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Internet & Web

Safari is Apple’s powerful web browser. Built around the WebKit open source project, it was designed to render web pages blazingly fast and includes a number of innovative features. Safari is the built-in browser for Mac OS X 10.2.8 and above.

This page covers Safari topics of interest to web developers and web publishers. Web publishers may also want to check out the resources compiled on the Web Content page. For more information on the features of Safari for the end-user, please refer to the Safari product page.

Safari Related Articles

Dynamic HTML and XML: The XMLHttpRequest Object

AJAX anyone? As deployment of XML data and web services becomes more widespread, you will find it convenient to connect an HTML presentation directly to XML data for interim updates without reloading the page. This article shows you how to leverage XMLHTTPRequest in Safari and other modern web browsers.

Web Page Development: Best Practices

Safari complies with standards, but not all browsers do. This article explains how to design, modify and validate your website so that it can be rendered and read properly by all major browsers.

Web Content Developer Links

Safari FAQ for Web Developers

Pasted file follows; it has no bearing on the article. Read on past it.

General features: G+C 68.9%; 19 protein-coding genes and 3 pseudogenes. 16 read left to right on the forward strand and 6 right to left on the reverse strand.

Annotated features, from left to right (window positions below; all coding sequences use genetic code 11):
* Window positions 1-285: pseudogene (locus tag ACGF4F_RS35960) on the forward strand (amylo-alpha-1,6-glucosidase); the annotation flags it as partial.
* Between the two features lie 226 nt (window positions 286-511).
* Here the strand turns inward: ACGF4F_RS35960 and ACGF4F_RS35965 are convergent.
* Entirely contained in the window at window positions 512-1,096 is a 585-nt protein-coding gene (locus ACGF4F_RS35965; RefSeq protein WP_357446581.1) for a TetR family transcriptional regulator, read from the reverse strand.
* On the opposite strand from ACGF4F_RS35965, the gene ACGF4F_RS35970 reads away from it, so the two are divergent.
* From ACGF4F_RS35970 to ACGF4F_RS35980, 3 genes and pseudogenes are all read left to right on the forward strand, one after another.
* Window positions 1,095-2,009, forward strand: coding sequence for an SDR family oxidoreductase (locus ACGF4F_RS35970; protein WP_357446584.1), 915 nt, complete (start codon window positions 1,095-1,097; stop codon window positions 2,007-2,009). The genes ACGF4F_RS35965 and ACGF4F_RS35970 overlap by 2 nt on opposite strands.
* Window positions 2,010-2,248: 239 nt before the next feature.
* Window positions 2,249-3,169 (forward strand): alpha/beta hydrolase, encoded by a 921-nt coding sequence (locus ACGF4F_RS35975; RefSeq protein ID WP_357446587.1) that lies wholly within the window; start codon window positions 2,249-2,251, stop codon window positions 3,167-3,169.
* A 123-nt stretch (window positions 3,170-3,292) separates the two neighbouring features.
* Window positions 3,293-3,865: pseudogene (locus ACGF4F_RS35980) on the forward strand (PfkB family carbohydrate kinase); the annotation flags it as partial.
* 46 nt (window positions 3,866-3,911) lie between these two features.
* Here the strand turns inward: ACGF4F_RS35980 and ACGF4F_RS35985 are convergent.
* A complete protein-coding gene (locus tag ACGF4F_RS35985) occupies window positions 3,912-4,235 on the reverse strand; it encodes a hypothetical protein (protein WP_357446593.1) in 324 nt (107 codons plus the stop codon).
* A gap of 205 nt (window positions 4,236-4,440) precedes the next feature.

The Safari Developer FAQ covers user-agent strings, plug-in support, DHTML support, favicons, and other web development issues relevant to Safari and WebKit development.

CSS Support in Safari

The Safari CSS Documentation describes the current level of support of cascading stylesheets in Safari and WebKit.

WebKit is Open Source!

WebKit is the system framework used on Mac OS X by Safari, Dashboard,, and many other OS X applications. Download the source and build your own.

Related Links

Build Your Own Browser

Build your own browser or add JavaScript and HTML rendering capabilities to your application by using the WebKit Framework — it’s what Safari uses.

Using Web Standards in Your Web Pages

Safari is one of the most standards-compliant browsers ever built. Thus, your best bet for ensuring your pages render properly in Safari — today’s version and beyond — is to follow web standards. For a great overview of web standards, check out’s article Using Web Standards in Your Web Pages.

W3C DOM Compatibility charts

Peter-Paul Koch has compiled a series of W3C DOM Compatibility charts that cover Safari and other browsers.

Resources On CSS

Eric Meyer is a standards evangelist with a set of resources on CSS that anyone interested in Safari and standards-based site development should know about.